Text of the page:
Bolivian farmer leads to dinosaur discovery
Tue Nov 18, 2008 11:18am EST
By David Mercado
ICLA, Bolivia (Reuters) - Bolivian farmer Primo Rivera had long wondered about the dents in a rocky hill near his home. Paleontologists solved the mystery this month: they are fossilized dinosaur footprints -- the oldest in Bolivia.
"I used to come to look at the prints when I was a kid ... but I didn't know what had made them," said Rivera, 35, who lives in the southern province of Chuquisaca.
The fossilized footsteps that intrigued Rivera for two decades are thought to be about 140 million years old, much older than other dinosaur prints found in the Andean country.
"The footprints we've found are important because they're the oldest ever found in Bolivia ... and the oldest footprints of Ankylosaurus ever found in the Southern Hemisphere," said Argentine paleontologist Sebastian Apesteguia in Buenos Aires.
Apesteguia, who led a two-week expedition sponsored by Chuquisaca's regional government, thinks the footprints belong to three different kinds of dinosaurs, including Ankylosaurus, an armored herbivore.
He said some of the prints were about 14 inches long, suggesting that the dinosaurs were "medium-sized ... about nine or 10 meters (about 30 feet) in length."
Close to the larger prints, the paleontologists found smaller ones that probably belonged to baby dinosaurs, indicating the offspring "were given some kind of care," Apesteguia said.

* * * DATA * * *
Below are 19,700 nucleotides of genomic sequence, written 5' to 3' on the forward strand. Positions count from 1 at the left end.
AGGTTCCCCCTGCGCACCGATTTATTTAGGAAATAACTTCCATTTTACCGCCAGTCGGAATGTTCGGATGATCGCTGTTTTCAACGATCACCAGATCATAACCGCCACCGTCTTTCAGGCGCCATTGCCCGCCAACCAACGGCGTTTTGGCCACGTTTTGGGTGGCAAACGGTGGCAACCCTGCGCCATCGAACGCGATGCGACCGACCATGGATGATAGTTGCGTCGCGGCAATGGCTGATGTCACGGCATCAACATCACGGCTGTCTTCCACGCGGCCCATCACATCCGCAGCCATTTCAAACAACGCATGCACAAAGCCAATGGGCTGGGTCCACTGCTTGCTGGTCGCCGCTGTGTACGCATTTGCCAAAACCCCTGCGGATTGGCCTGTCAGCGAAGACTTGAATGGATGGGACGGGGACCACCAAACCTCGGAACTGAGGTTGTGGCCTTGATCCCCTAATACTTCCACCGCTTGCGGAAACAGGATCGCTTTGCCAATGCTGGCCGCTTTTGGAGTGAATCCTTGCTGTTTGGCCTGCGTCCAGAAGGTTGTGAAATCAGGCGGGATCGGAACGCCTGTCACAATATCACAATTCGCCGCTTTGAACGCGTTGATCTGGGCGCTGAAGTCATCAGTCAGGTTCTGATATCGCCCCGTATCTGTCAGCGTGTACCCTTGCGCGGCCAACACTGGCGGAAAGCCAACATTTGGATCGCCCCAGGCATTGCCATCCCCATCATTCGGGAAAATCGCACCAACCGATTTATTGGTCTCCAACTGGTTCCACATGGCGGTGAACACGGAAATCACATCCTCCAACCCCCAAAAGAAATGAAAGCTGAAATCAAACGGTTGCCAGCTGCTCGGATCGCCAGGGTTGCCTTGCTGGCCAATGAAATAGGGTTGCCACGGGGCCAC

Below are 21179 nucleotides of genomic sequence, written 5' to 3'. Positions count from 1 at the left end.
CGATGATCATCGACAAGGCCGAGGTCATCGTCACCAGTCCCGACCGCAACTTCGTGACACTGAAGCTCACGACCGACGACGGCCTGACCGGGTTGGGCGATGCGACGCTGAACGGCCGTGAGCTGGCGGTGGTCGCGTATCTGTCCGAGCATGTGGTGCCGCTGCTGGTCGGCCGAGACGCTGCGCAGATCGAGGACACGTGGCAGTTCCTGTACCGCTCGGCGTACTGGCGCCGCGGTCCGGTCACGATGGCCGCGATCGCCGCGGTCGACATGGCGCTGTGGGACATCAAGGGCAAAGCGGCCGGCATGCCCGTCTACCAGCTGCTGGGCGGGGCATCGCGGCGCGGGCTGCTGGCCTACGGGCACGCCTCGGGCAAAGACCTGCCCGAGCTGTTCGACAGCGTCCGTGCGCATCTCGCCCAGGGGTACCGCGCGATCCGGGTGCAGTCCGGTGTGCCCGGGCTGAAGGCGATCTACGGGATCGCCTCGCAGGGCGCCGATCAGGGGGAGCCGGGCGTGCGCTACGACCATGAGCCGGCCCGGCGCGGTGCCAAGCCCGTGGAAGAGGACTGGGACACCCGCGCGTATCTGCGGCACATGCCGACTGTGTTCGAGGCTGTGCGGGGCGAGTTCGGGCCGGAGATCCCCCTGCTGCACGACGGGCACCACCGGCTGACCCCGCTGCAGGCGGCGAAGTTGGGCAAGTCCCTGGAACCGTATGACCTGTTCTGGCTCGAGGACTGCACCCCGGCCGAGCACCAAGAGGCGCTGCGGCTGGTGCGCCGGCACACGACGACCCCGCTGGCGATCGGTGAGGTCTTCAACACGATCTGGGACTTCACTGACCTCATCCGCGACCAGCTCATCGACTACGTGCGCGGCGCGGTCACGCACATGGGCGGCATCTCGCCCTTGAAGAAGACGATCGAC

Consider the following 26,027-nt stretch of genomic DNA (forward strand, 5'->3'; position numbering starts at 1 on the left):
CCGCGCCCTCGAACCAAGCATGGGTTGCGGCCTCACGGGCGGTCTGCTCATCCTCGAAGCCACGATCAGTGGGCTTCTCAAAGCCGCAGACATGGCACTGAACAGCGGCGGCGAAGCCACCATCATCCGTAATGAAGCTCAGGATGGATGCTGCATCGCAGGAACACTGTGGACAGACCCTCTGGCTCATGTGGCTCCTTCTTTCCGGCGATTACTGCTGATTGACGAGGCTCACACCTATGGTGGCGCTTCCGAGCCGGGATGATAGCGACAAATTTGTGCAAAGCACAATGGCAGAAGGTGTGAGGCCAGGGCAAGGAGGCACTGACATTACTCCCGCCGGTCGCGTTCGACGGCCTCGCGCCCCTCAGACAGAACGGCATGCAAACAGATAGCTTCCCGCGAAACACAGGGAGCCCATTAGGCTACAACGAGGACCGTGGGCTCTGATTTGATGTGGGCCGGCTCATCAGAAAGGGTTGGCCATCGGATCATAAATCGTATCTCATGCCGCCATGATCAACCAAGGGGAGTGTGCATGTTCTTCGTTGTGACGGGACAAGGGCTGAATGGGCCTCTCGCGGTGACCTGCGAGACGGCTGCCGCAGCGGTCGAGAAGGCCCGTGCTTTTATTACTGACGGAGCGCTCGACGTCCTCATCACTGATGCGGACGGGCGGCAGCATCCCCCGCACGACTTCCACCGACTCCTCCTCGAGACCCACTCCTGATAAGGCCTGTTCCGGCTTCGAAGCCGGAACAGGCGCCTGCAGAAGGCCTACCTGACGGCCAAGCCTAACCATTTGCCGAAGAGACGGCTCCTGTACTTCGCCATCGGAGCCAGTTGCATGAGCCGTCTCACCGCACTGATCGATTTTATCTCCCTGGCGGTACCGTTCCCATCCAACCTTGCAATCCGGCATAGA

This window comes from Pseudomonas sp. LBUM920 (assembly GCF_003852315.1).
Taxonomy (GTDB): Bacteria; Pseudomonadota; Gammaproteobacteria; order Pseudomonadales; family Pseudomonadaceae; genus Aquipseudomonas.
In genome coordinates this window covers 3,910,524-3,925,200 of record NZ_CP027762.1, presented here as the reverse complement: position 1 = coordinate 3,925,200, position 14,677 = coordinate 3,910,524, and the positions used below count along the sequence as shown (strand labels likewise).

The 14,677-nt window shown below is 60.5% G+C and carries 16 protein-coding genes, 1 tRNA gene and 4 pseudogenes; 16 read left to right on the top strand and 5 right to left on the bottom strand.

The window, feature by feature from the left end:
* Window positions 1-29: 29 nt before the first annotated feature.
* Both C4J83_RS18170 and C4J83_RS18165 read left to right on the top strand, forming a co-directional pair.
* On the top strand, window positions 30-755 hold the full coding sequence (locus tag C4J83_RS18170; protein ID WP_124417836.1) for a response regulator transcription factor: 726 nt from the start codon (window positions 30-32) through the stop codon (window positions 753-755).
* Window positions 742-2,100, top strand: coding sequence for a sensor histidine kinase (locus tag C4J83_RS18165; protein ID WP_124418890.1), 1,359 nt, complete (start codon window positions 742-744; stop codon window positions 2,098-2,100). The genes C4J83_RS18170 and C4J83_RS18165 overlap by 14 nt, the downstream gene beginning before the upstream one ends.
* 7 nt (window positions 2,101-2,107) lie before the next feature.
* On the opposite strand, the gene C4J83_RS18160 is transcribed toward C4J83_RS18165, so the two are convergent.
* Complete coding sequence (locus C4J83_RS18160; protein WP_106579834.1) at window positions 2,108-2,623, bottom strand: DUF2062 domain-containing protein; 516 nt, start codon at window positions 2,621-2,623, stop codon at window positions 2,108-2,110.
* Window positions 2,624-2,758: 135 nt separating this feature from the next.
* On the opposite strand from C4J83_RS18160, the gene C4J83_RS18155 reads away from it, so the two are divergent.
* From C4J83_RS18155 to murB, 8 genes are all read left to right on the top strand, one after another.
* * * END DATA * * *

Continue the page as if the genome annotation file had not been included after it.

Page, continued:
Rivera said he first spotted the imprints about 20 years ago, but could never figure out what they were.
A few years ago, he visited a dinosaur park near Sucre, Chuquisaca's regional capital, and noticed that the dinosaur footprints on show resembled the holes near his parent's home.
Sucre is renowned for having the largest set of fossilized dinosaur footsteps ever discovered.
When Rivera bumped into members of Apesteguia's team doing research near his village of Icla, and told them about the holes.
"It was a stroke of luck that this man had been intrigued by the footprints since he was a child," said paleontologist Pablo Gallina, who along with Apesteguia, works for Argentina's Felix de Azara Natural History Foundation.
(Additional reporting by Damian Wroclavsky in Buenos Aires; Writing by Eduardo Garcia; Editing by Doina Chiacu)